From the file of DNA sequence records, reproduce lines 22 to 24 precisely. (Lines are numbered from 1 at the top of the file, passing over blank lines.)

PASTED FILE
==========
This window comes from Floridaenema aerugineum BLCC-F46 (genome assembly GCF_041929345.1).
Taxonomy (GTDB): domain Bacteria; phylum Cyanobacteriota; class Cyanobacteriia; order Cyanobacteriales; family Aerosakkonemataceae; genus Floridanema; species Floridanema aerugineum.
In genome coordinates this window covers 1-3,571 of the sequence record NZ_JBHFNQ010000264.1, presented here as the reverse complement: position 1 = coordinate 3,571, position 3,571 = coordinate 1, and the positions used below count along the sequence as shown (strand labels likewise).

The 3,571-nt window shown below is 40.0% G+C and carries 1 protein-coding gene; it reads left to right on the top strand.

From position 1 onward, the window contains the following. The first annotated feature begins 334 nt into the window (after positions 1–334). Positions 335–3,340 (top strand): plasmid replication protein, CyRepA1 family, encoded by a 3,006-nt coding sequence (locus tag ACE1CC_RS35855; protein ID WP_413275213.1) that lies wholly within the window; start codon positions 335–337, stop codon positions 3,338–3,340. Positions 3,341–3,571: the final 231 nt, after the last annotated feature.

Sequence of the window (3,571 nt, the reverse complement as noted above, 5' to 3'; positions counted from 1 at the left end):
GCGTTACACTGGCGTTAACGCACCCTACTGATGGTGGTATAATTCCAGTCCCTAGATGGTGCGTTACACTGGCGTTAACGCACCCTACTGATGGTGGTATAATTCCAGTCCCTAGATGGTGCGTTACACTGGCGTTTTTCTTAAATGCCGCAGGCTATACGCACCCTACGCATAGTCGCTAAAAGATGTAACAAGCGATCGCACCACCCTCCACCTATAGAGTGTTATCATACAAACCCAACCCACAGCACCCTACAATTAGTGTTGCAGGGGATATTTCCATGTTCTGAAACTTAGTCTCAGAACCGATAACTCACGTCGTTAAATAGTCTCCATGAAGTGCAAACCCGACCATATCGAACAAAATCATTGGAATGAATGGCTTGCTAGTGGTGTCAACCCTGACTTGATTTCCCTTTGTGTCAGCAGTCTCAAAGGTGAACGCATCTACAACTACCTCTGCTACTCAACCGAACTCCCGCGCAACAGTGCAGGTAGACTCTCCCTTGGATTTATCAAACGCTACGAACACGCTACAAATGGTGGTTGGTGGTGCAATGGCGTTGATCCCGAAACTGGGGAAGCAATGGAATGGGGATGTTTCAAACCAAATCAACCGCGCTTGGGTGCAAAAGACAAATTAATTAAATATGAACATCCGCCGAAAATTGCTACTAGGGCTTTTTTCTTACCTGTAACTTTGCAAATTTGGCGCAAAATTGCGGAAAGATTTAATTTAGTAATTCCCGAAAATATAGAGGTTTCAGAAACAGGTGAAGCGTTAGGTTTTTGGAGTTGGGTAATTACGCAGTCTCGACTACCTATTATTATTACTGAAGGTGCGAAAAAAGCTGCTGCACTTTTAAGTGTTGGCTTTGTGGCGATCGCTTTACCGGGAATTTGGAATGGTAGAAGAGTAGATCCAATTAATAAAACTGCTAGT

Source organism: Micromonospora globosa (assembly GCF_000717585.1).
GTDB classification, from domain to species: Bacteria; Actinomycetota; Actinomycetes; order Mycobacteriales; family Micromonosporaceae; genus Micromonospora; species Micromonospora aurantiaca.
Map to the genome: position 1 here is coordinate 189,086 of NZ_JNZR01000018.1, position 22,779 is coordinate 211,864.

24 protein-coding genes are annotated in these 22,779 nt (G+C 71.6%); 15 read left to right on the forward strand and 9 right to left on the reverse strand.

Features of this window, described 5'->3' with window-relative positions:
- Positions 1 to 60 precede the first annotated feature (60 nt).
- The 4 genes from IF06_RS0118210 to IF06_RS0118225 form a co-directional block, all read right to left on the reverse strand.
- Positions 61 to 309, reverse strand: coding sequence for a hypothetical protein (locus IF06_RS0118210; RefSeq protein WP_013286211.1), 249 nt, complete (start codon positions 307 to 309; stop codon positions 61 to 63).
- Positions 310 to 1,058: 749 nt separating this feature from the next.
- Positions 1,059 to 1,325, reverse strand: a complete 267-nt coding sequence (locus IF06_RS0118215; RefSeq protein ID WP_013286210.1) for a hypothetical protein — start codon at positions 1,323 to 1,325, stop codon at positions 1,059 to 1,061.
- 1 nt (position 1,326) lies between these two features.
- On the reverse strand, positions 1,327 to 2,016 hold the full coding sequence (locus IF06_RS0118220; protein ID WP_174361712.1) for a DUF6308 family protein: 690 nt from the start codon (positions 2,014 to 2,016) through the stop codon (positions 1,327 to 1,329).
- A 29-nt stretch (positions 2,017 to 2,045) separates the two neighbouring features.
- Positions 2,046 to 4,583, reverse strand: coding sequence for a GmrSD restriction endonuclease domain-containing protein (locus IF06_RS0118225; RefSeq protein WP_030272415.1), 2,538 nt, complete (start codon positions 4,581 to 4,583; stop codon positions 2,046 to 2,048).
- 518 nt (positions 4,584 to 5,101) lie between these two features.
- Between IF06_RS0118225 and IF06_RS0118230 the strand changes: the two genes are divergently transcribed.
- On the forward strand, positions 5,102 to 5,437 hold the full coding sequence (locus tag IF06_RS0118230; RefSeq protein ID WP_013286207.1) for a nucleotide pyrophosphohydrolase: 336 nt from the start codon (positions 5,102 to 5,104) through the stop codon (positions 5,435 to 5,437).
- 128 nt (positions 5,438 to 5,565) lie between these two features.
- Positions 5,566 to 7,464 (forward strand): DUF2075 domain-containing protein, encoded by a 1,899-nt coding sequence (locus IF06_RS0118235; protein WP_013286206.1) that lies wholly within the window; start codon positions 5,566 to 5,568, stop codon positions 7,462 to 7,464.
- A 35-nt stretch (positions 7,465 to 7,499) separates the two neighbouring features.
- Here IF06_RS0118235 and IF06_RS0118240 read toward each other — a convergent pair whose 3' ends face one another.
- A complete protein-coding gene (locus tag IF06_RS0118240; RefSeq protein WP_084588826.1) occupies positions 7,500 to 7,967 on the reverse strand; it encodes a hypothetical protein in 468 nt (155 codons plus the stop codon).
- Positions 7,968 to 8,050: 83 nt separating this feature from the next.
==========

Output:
- 518 nt (positions 4,584 to 5,101) lie between these two features.
- Between IF06_RS0118225 and IF06_RS0118230 the strand changes: the two genes are divergently transcribed.
- On the forward strand, positions 5,102 to 5,437 hold the full coding sequence (locus tag IF06_RS0118230; RefSeq protein ID WP_013286207.1) for a nucleotide pyrophosphohydrolase: 336 nt from the start codon (positions 5,102 to 5,104) through the stop codon (positions 5,435 to 5,437).